Starting now:

August 22: Batavia, New York (home of the Muckdogs)

I left New York City on the morning of August 22, immediately setting out for the western New York town of Batavia (population 15,645). Now that the Jamestown Jammers are no longer (moving to Morgantown, West Virginia in 2015), Batavia is the only remaining charter member of the New York-Penn League. This plaque, located at the Muckdogs’ home of Dwyer Stadium, explains Batavia’s role in NYPL history:


I arrived in Batavia a little after four p.m., and had an hour or so to poke around before heading to Dwyer Stadium. I briefly considered heading to the nearby town of Elba, which, per Muckdogs general manager Travis Sick, is the epicenter of the region’s much-beloved muck:

Muck is a very dark brown soil, appearing black when moist. It is a fine, loose, fibrous form of peat that feels like sawdust when dry. Onions are the main “muck” crop because they are hardy and thrive in loose soil. Elba, a small town to 5 miles to the North of Batavia, claims to be the “Onion Capital of the World” due to the amount of onions that are grown in the muck lands.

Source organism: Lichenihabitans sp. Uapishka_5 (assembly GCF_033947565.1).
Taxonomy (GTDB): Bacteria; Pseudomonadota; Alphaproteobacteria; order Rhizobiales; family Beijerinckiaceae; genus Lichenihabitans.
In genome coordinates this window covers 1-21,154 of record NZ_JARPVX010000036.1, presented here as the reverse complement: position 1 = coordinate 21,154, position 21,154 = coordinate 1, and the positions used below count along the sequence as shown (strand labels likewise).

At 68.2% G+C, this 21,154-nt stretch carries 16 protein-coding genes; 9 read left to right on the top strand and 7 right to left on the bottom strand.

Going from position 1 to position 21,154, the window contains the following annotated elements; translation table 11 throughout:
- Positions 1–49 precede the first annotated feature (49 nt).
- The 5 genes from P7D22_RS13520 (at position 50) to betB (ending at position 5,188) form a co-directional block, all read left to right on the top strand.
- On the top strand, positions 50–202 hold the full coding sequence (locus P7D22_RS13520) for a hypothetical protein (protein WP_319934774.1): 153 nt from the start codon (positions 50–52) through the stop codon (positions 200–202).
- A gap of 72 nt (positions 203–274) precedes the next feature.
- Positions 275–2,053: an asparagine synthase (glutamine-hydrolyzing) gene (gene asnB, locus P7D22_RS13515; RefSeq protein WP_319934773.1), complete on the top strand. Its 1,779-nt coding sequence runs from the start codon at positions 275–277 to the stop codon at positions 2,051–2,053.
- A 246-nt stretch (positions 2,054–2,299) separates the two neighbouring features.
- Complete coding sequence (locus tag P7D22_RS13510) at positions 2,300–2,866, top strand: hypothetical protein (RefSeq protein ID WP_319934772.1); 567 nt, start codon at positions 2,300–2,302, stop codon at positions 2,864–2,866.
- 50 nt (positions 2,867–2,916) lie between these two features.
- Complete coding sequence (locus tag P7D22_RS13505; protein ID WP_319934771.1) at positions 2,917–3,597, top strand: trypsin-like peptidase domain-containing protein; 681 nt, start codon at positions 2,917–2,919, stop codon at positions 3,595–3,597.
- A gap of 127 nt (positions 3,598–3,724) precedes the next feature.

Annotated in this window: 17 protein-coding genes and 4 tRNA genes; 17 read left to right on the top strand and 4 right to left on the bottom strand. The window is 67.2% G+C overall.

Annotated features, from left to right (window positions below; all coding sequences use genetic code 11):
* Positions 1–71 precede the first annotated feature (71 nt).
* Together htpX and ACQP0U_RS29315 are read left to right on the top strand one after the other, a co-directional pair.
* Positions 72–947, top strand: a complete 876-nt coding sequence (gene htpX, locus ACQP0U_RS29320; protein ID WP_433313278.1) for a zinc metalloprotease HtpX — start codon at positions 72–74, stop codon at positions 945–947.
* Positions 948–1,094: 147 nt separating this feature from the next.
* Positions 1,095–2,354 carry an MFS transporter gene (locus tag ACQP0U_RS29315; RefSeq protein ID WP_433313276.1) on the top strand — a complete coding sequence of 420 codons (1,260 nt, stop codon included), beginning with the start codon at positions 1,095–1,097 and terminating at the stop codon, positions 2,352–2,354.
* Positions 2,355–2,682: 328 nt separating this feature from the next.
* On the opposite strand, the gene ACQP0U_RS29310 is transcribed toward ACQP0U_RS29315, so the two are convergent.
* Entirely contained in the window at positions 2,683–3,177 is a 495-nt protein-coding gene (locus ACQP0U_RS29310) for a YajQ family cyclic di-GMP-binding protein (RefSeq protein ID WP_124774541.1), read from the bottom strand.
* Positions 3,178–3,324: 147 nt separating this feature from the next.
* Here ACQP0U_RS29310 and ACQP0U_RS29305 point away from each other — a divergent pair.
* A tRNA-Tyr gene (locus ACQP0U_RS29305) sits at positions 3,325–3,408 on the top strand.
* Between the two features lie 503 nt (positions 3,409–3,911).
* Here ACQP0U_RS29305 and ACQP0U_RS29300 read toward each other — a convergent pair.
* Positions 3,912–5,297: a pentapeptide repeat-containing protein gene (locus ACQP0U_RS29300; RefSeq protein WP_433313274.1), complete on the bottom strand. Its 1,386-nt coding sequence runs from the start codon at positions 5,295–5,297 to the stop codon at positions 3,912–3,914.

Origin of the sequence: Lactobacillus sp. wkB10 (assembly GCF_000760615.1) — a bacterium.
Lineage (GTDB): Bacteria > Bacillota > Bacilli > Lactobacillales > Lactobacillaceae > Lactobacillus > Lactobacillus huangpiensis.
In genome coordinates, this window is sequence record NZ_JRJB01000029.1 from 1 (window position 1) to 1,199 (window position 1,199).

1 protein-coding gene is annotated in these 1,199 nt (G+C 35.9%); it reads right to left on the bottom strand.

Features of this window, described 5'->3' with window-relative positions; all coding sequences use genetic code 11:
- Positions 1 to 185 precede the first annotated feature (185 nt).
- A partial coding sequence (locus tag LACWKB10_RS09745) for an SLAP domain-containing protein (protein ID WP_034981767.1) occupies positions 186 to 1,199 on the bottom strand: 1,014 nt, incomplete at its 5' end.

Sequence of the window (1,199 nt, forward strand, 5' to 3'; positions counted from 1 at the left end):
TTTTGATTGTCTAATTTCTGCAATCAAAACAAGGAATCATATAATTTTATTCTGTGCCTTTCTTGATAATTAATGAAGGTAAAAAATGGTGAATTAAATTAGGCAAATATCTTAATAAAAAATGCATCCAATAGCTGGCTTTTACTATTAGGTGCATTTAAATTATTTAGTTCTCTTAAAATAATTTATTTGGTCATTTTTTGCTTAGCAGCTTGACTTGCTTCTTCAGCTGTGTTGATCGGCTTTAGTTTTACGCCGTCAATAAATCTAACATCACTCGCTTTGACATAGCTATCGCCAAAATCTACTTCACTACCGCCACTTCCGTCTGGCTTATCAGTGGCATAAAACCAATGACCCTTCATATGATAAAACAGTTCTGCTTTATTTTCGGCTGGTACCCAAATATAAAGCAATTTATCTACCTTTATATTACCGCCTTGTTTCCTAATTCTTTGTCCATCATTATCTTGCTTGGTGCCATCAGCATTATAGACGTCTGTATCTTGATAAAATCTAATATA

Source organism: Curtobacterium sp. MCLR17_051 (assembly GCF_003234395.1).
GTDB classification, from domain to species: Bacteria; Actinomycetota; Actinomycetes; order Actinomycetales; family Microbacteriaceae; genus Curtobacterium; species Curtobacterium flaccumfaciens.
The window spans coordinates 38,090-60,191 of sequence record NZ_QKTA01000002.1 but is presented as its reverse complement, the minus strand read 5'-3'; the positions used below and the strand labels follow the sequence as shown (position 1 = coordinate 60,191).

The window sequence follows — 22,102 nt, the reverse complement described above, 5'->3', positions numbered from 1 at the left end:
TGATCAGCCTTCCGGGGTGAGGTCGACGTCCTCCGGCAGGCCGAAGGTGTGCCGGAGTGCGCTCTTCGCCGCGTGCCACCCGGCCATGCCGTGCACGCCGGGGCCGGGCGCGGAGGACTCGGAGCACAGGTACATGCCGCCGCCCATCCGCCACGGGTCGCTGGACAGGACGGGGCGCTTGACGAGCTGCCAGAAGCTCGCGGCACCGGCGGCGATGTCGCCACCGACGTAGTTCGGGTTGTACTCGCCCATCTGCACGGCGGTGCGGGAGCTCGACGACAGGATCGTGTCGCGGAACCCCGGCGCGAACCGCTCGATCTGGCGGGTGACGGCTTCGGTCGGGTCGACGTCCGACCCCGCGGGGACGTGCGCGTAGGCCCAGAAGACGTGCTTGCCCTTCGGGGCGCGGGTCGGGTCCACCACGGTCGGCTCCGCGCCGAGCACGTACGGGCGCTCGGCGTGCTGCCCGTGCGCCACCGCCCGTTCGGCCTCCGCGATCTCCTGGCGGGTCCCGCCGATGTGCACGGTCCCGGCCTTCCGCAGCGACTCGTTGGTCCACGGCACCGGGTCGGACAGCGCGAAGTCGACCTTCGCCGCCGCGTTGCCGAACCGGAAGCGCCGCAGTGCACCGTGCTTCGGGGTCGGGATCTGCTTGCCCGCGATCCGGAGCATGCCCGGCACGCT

Given my time constraints, and a desire to not make muck ado about nothing, I opted to spend my pre-game time in Batavia proper. There is a lot of history and charm in this old downtown, although the charm quotient is greatly reduced due to Main Street’s heavy traffic and pedestrian-unfriendly street crossings. Via some on-the-spot Google research, I was able to determine that the Hotel Richmond, where the New York-Penn League was conceived in a fit of National Pastime passion, once stood at the intersection of Main and Court Streets.